In this July 15, 2018, file photo, U.S. manager Torii Hunter watches play against the World team in the first inning of the All-Star Futures baseball game in Washington. The Boston Red Sox have confirmed the former Minnesota Twins star's claims of racism at Fenway Park. (AP Photo/Alex Brandon) Credit: Alex Brandon | AP

Torii Hunter spoke up, and the Boston Red Sox were listening.

In an interview last week, the former MLB All-Star detailed that he and other players faced racist chants and slurs regularly at Fenway Park, and it was the driving reason Hunter had a no-trade clause for Boston in his contract.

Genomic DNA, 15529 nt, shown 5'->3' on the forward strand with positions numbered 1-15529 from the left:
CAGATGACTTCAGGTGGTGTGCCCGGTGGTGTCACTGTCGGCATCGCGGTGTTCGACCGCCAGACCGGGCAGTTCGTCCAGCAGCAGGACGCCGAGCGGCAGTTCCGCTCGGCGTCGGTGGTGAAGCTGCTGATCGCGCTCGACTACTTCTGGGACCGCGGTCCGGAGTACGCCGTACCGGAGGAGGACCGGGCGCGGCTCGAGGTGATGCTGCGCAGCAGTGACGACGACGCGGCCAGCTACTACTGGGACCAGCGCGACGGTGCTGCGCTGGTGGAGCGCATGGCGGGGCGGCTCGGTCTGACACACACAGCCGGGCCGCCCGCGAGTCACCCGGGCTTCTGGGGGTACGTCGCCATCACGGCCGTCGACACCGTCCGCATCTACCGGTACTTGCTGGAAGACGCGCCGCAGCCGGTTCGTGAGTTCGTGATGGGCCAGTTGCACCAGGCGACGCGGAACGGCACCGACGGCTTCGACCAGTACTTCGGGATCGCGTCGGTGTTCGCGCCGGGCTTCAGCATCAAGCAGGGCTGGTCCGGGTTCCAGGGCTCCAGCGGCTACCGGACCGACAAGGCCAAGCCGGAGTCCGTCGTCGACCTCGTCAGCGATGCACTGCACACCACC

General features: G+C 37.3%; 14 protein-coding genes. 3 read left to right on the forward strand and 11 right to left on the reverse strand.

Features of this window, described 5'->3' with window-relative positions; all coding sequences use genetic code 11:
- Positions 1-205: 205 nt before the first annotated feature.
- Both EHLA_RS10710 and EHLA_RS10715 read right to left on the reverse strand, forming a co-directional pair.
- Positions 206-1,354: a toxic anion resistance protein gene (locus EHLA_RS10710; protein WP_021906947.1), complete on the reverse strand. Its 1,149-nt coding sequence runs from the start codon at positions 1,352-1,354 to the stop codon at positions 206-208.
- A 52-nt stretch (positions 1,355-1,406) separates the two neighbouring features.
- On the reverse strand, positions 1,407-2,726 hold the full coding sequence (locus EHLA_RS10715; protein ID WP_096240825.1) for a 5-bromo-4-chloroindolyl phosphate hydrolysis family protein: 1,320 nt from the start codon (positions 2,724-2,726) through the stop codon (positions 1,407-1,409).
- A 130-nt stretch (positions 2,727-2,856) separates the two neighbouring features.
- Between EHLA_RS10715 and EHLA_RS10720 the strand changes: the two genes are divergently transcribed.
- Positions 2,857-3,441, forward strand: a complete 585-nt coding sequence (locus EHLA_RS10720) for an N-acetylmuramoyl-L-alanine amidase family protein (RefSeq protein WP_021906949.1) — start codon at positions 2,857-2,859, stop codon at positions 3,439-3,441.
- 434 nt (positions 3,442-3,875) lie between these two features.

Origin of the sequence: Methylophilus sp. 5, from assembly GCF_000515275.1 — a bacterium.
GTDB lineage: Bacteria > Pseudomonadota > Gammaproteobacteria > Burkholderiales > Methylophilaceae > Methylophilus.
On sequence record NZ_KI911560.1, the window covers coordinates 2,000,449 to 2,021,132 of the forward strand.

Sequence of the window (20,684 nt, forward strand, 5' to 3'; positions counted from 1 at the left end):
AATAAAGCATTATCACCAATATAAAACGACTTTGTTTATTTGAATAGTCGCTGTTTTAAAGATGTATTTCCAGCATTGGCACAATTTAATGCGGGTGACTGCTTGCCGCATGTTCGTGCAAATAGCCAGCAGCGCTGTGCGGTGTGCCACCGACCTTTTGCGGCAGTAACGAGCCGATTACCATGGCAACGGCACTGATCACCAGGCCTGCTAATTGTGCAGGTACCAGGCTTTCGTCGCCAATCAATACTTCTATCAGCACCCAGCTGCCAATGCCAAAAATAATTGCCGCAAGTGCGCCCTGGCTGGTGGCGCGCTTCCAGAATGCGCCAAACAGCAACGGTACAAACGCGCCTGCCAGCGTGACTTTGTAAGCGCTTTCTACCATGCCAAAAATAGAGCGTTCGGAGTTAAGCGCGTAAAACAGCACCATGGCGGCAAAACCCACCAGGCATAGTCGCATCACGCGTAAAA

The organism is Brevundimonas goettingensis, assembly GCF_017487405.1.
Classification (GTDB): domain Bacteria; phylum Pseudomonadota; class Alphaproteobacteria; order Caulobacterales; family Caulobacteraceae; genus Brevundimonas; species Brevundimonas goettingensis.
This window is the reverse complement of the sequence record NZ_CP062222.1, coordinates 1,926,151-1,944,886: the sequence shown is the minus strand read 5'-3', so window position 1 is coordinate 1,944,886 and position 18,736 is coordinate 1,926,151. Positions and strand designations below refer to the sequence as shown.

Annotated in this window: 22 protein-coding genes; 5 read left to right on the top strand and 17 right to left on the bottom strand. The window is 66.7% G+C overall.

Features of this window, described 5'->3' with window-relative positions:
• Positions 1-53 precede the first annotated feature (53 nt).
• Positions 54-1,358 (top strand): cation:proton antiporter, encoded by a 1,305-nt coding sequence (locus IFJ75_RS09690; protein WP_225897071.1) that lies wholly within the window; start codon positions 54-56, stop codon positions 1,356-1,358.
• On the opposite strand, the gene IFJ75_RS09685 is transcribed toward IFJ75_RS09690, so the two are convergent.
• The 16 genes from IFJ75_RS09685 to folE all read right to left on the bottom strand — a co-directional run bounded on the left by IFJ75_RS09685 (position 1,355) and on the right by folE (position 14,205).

“I’ve been called the n-word in Boston more than 100 times,” Hunter told ESPN. “All the time. From little kids, and grownups sitting right next to them didn’t say anything. If you’re doing that and allowing it amongst the people, I don’t want to be there.”

The Red Sox responded Wednesday, saying Hunter’s claims were “real” and vowed as an organization to push for change.

“If you doubt him because you’ve never heard it yourself, take it from us, it happens,” the Red Sox said in a statement. “Last year, there were 7 reported incidents at Fenway Park where fans used racial slurs. Those are just the ones we know about.

“And it’s not only players. It happens to the dedicated Black employees who work for us on game days. Their uniforms may be different, but their voices and experiences are just as important.”

In 2017, Baltimore’s Adam Jones spoke out against some fan behavior at Fenway Park. Jones told USA Today that he had peanuts thrown at him, and he was “called the N-word a handful of times.”